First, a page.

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# Charles's law

Learn about Jacques Charles's experiments with gas and temperature, and discover how heating a gas in a closed container under constant pressure increases its volume. Uncover Charles's Law, the concept that volume divided by temperature is constant, and see it applied to real-world problems. Created by Ryan Scott Patton.

## Want to join the conversation?

• at 0 K is given with a symbol is it that we should write in that symbol?
• That symbol is Phi...it is often used for denoting zero...so it really is just 0K or Absolute Zero:)
• Can you do a video on how to do a problem? rather than just talk about how to do it and where the equation came from
• How is it possible for gases to have no volume?
• Becuase they are so tny. They are really small. Theoretically gases don't have their volume. They take up the volume of the container they are in. So at absolute zero (maybe that is whay you meant), the movement of the gas particles virtually caeses.
It is actually when some materials become SUPERCONDUCTORS. These materials can levitate magnets. This materials might also be our future transportation. SO imagine all the cars would actually move from one place to another without even rubbing against the road. They will basically levitate. SO there would be no friction and it will increase the efficiency of our civilized transport system massively!
• I thought according to Avogadro's law, all gases at the temp/pressure with the same number of moles will have the same volume?
• Yes. Jenna that is very true according to Avogadro's Law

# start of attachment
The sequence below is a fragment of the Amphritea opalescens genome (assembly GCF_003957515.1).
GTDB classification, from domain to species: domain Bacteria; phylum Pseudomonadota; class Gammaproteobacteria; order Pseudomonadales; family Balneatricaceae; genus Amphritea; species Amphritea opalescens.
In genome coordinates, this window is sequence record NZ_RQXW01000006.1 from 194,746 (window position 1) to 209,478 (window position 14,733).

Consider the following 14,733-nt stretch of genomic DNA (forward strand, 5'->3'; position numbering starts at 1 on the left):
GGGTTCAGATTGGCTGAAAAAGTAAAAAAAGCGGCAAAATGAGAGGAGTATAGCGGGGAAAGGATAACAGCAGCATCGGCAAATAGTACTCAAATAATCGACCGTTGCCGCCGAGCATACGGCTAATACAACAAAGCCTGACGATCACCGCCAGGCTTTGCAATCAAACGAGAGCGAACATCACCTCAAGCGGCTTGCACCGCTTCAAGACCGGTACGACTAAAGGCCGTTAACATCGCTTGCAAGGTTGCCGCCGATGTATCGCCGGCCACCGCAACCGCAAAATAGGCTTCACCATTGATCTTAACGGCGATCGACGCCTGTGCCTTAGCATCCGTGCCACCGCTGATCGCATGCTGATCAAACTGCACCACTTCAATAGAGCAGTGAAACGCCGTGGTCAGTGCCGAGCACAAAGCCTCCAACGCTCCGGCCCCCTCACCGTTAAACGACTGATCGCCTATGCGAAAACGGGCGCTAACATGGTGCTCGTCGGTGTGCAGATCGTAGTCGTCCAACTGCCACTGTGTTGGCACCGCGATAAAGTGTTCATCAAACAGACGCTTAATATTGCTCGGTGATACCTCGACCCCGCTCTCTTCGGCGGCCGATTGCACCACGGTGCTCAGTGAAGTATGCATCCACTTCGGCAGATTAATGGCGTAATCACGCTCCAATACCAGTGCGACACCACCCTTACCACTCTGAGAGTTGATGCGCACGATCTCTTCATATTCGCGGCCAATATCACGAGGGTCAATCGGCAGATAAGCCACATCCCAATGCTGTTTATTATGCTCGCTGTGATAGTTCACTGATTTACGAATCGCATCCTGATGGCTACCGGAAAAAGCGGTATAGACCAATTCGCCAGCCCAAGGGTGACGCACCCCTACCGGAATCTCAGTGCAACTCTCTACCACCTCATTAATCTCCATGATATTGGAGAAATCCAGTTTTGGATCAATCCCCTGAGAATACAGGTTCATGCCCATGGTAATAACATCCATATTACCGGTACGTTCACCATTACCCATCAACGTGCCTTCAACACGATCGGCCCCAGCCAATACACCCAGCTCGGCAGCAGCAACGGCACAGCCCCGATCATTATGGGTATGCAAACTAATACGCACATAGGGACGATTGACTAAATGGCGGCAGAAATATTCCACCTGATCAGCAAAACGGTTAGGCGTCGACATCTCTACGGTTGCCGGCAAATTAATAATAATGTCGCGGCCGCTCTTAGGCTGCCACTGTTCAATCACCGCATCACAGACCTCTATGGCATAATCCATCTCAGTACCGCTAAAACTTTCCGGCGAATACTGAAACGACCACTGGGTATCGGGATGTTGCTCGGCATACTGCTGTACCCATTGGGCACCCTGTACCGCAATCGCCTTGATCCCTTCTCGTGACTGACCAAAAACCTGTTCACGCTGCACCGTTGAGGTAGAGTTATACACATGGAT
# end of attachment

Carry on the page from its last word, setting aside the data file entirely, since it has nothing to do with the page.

• For the question at the end, can I just simply take the temperature in Celsius since it'd be cancel out anyways?
• If a fixed quantity of gas at a constant pressure occupies a volume of 8.5 liters at 29 degrees Celsius what will the gas occupy if the temperature is raised To125 degrees
(1 vote)
• Roughly 11 .2 L
• shouldn't 1 mole of any gas take up 22.4 litres then in the graph it didn't represent this. can any please explain this.
(1 vote)
• Yes it is true...but in the graphs fr Charles law... We r taking no. Of moles as constant...plus 1 mole =22.4 Lit ONLY at 0 degrees Celsius or 273.15K....if u see in the graph...Temperature is Varying...and to prove the above fact...u can see on internet the actual readings of the graph for 1 ATM pressure that at 0c...all gasses will have same volume of 22.4 L...in this graph they have taken different gasses at different pressures and hence u get confused.. So don't worry:)
• What's the exact constant that this equals to in the end? Also, for Boyle's Law, what is the constant as well? If you mentioned it, it would be `better`.